The number of reads obtained by the 454 sequencing of the five cDNA libraries corresponding to these species combinations ranged from 70 061 to 245 264 (Table 2). Based on these sequences, three different data sets were created (Figure 2). To generate the “Highly expressed transcripts” data set, the reads were assembled into isotigs (transcripts), and low abundance reads (<5 reads), short isotigs (<100 base pairs, bp) and non-fungal sequences were removed. The number of the filtered isotigs in the five libraries varied between 1 318 and 5 140 and their average sizes varied between 1 008 to 1 237 bp. Almost all of the assembled isotigs (98.9%) had fungal matches: a few matched species from Nematoda (0.9%) and a few matched other species (0.2%). To identify the set of transcripts that was most highly expressed in each library, the reads of the isotigs were normalized using the reads per kilobase pair method. This method fitted better than the reads per kilobase per million read (RPKM) method to the expectation that most transcripts have similar relative expression abundance between samples (Additional file 1). In each library, the 500 most expressed isotigs (the “Top 500 transcripts”) were analyzed.
Comparing transcriptomes between species with not yet sequenced genomes is challenging due to the difficulties in identifying one-to-one orthologs. To circumvent this problem, we here clustered the isotigs into UniRef50 clusters. UniRef50 clusters are based on pre-computed sequence clusters of the UniProt database that have at least 50 percent similarity and 80 percent coverage . Istotigs were only grouped to UniRef50 clusters if passing a given threshold value (1e-10) and only one isotig per fungal species (displaying the highest sequence similarity) were assigned to a given UniRef50 cluster. A recent study including data from seven fungal genomes revealed that the grouping of gene sequences into UniRef50 clusters using the described procedure are in close agreement with traditional ortholog clustering methods (Canbäck et al., manuscript in preparation). Furthermore, the risk of clustering non-orthologous gene duplicates into a given UniRef50 cluster is reduced in nematode-trapping due to the rapid divergence of gene duplicates generated by repeat induced point (RIP) mutations [19, 20]. In our analyses, 15 713 of the in total 17 446 isotigs matched to 6 520 unique UniRef50 protein clusters. The reads of these putative orthologs were normalized with DESeq . Based on the hypothesis that most transcripts are not differentially expressed, the analysis showed that a proper normalization was obtained using the 5% most highly expressed UniRef50 clusters (Additional file 2). This cohort (“Differentially expressed UniRef50 clusters”) contained 326 unique UniRef50 clusters.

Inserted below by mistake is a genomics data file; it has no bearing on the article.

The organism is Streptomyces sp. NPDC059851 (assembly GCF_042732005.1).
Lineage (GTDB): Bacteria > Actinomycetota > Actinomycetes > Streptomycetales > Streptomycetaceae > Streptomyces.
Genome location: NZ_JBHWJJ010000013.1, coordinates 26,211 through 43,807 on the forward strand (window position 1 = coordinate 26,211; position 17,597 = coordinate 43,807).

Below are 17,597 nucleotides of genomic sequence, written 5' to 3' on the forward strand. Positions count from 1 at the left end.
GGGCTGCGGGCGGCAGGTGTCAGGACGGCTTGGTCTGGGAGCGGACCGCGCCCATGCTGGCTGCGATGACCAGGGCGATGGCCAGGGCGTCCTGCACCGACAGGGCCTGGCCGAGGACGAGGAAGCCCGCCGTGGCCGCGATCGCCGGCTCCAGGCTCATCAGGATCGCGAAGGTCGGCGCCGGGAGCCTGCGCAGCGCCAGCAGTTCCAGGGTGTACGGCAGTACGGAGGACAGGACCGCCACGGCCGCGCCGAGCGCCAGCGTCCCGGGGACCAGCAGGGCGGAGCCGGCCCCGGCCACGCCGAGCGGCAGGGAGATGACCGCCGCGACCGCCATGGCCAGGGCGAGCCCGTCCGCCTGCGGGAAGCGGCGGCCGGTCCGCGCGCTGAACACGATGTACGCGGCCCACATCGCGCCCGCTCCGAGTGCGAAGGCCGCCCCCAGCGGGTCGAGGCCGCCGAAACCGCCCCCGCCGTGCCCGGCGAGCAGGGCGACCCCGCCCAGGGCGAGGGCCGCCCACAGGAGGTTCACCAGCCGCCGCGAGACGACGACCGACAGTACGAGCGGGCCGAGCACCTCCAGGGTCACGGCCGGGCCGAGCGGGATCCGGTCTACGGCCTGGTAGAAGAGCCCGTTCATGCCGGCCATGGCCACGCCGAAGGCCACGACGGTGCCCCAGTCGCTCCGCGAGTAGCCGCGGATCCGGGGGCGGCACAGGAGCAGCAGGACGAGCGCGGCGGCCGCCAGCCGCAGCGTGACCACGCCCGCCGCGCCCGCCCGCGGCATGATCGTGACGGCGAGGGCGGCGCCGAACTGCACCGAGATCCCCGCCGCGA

The third data set, “Host-specific gene expression”, was generated for identifying genes that were differentially expressed due to the nematode host species. Because the genome of A. oligospora is available , the analysis focused on comparing the transcriptional response of this fungus when infecting M. hapla and H. schachtii. The reads from the Ao(Mh) library were mapped to 7 351 genes and those from the Ao(Hs) library to 6 377 genes (Table 2).
Divergence in gene expression
To compare the functional groups of genes that were expressed in the different libraries, the abundances and expression levels of Pfam domains in the “Top 500 transcripts” data set were analyzed. The number of Pfam domains found in the five libraries varied between 330 and 412 (Additional files 3 and 4). In total, 700 Pfam domains were found in at least one of the libraries.
A principal component analysis (PCA) of the abundances of the Pfam domains showed that the libraries mainly clustered according to the fungal species (Figure 3A). The first axis (explaining 37% of the variability) separated the two libraries of A. dactyloides (Ad(Mh) and Ad(Hs)) from those of A. oligospora (Ao(Mh) and Ao(Hs)). The second axis (27%) separated M. cionopagum (Mc(Hs)) from the two Arthrobotrys species. Clearly, in both A. dactyloides and A. oligospora, the divergence in Pfam expression patterns associated with fungal species was larger than that related to the host nematode species.
Analysis of the expression levels of the UniRef50 clusters confirmed these patterns. A PCA based on the 5% most highly expressed UniRef50 clusters showed that the first axis (49%) separated the two libraries of A. dactyloides from the two libraries of A. oligospora (Additional file 5). M. cionopagum was separated from the other libraries along the second axis (26%). Scatter plots showed that the numbers of UniRef50 clusters that were differentially expressed more than twofold between the fungal species were greater than between the host nematode species (Figure 4).
Commonly expressed transcripts